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Looks at Buddhist influences in American literature and how literature has shaped the reception of Buddhism in North America.
The encounter between Buddhism and American literature has been a powerful one for both parties. While Buddhism fueled the Beat movement’s resounding critique of the United States as a spiritually dead society, Beat writers and others have shaped how Buddhism has been presented to and perceived by a North American audience. Contributors to this volume explore how Asian influences have been adapted to American desires in literary works and Buddhist poetics, or how Buddhist practices emerge in literary works. Starting with early aesthetic theories of Ernest Fenollosa, made famous but also distorted by Ezra Pound, the book moves on to the countercultural voices associated with the Beat movement and its friends and heirs such as Ginsberg, Kerouac,Snyder, Giorno, Waldman, and Whalen. The volume also considers the work of contemporary American writers of color influenced by Buddhism, such as Maxine Hong Kingston, Charles Johnson, and Lan Cao. An interview with Kingston is included.
"This collection offers an excellent and newly renovated place from which to continue the study of Buddhism in American literature. It will become an essential critical volume." — Religion and the Arts
“…signals a significant turn in critical understanding of Buddhism in U.S. literature—one whose methodology emphasizes the groundlessness shared by Buddhism and contemporary literature studies while also grounding itself, necessarily so, in the ways in which Buddhism is shaped by the particularities of history.” — Beat Studies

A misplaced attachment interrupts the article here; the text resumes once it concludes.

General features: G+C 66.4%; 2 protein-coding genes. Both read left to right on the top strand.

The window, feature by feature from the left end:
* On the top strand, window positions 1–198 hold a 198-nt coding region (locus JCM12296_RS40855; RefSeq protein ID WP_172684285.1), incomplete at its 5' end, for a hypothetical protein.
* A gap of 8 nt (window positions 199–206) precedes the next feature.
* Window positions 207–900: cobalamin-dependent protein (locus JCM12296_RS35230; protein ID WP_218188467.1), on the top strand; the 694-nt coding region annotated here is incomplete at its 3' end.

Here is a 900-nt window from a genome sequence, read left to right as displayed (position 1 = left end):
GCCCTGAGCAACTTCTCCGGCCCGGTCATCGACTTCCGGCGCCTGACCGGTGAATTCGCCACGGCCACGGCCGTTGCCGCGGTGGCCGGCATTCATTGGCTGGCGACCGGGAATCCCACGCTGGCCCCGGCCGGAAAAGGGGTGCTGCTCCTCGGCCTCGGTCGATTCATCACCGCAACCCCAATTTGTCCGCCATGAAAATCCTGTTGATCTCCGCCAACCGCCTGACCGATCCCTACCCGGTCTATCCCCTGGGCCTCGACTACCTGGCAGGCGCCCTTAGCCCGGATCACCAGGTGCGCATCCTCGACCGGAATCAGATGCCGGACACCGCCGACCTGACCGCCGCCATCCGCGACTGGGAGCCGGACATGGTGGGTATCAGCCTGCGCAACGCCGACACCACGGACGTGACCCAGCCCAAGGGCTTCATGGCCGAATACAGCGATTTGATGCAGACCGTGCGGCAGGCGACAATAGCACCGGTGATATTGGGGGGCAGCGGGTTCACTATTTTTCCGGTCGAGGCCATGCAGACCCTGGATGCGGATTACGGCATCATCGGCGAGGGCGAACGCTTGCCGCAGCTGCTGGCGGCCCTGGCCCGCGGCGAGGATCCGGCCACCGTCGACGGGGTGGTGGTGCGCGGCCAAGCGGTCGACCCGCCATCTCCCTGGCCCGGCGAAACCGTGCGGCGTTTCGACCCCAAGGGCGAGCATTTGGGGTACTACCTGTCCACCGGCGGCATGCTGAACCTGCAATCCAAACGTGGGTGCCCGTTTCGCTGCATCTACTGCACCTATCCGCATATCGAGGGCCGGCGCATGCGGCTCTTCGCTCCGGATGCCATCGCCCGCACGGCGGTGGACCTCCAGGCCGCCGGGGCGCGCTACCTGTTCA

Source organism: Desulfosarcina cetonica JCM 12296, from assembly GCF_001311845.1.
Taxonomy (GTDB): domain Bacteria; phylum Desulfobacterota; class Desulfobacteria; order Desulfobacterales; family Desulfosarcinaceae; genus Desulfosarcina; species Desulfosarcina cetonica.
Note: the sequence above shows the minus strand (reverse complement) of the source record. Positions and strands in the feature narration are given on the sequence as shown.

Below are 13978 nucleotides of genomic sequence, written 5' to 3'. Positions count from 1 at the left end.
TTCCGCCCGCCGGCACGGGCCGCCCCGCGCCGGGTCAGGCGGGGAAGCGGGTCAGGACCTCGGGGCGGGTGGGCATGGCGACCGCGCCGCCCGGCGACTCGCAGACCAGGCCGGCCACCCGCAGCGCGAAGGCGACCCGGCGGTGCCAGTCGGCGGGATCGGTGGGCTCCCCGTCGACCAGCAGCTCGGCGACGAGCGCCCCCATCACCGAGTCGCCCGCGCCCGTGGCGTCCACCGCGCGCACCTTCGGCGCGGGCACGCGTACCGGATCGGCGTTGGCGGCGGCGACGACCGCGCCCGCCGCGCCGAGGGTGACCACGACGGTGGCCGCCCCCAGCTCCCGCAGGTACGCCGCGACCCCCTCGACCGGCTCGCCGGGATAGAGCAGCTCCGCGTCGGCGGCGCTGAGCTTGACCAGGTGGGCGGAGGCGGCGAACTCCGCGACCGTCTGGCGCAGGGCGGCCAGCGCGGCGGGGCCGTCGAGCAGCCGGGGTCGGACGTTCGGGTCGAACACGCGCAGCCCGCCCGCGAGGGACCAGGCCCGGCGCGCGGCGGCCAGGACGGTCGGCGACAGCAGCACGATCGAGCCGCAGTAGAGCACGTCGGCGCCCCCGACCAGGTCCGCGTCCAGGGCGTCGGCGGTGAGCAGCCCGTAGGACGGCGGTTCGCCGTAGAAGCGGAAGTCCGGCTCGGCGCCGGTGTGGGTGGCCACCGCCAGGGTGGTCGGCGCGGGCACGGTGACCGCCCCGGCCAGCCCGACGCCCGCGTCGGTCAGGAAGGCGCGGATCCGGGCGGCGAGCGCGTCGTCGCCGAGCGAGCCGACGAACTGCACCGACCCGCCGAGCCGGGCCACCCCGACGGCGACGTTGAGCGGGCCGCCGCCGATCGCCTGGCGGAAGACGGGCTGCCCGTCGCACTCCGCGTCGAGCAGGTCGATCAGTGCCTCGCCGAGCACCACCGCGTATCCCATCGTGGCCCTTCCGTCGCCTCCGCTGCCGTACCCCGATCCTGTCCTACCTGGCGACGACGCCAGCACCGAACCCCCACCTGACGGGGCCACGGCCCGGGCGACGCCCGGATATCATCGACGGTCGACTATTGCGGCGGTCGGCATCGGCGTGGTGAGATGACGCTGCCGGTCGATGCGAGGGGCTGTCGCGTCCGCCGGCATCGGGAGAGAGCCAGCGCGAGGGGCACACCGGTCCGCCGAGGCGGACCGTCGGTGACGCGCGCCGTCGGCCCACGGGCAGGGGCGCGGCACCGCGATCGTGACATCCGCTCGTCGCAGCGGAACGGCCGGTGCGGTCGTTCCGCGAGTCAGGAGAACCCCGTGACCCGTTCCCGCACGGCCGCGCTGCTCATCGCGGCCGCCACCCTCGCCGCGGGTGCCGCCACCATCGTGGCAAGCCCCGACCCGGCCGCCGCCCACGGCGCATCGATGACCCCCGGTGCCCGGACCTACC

“…a thought-provoking analysis of the myriad ways American literature has contributed to our Buddhist practice and vice versa.” — Tricycle
“…a groundbreaking anthology of critical writings making vital new connections between buddhadharma and American literature…” — Buddhadharma: The Practitioner’s Quarterly
“This book in your hands is a trove of the best we can do to put the Dharma into words.” — from the Foreword by Maxine Hong Kingston
John Whalen-Bridge is Associate Professor of English at the National University of Singapore. He is the coeditor (with Sor-hoon Tan) of Democracy as Culture: Deweyan Pragmatism in a Globalizing World, also published by SUNY Press, and the author of Political Fiction and the American Self. Gary Storhoff is Associate Professor of English at the University of Connecticut at Stamford and the author of Understanding Charles Johnson.
Table of Contents
Foreword by Maxine Hong Kingston
Introduction John Whalen-Bridge and Gary Storhoff
PART I. Literature as Vehicle: Transmission and Transformation
1. The Emptiness of Patterned Flux: Ernest Fenollosa’s Buddhist Essay “The Chinese Written Character as a Medium for Poetry” Jonathan Stalling
2. Gary Snyder’s Selective Way to Cold Mountain: Domesticating Han Shan Yuemin He
3. John Giorno: Buddhism, Poetry, and Transgression Marcus Boon
4. Buddhadharma and Poetry without Credentials Michael Heller
PART II. Zen, Vajrayana, and the Avant-Garde: A Pluralistic Poetics
5. Finger Pointing at the Moon: Zen and the Poetry of Philip Whalen Jane Falk
6. Keeping the Vision Alive: The Buddhist Stillpoint in the Work of Jack Kerouac and Allen Ginsberg Erik Mortenson
7. Illumination through the Cracks: The Melting Down of Conventional Socio-Religious Thought and Practice in the Work of Gary Snyder Tom Lavazzi
8. The American Poetic Diamond Vehicle: Allen Ginsberg and Anne Waldman Re-Work Vajrayana Buddhism Jane Augustine
PART III. Widening the Circle: Buddhism and American Writers of Color
9. Buddhism, the Chinese Religion, and the Ceremony of Writing: An Interview with Maxine Hong Kingston John Whalen-Bridge
10. A Bridge between Two Worlds: Crossing to America in Monkey Bridge Hanh Nguyen and R. C. Lutz
11 ‘Opening the Hand of Thought’: The Meditative Mind in Charles Johnson’s Dr. King’s Refrigerator Gary Storhoff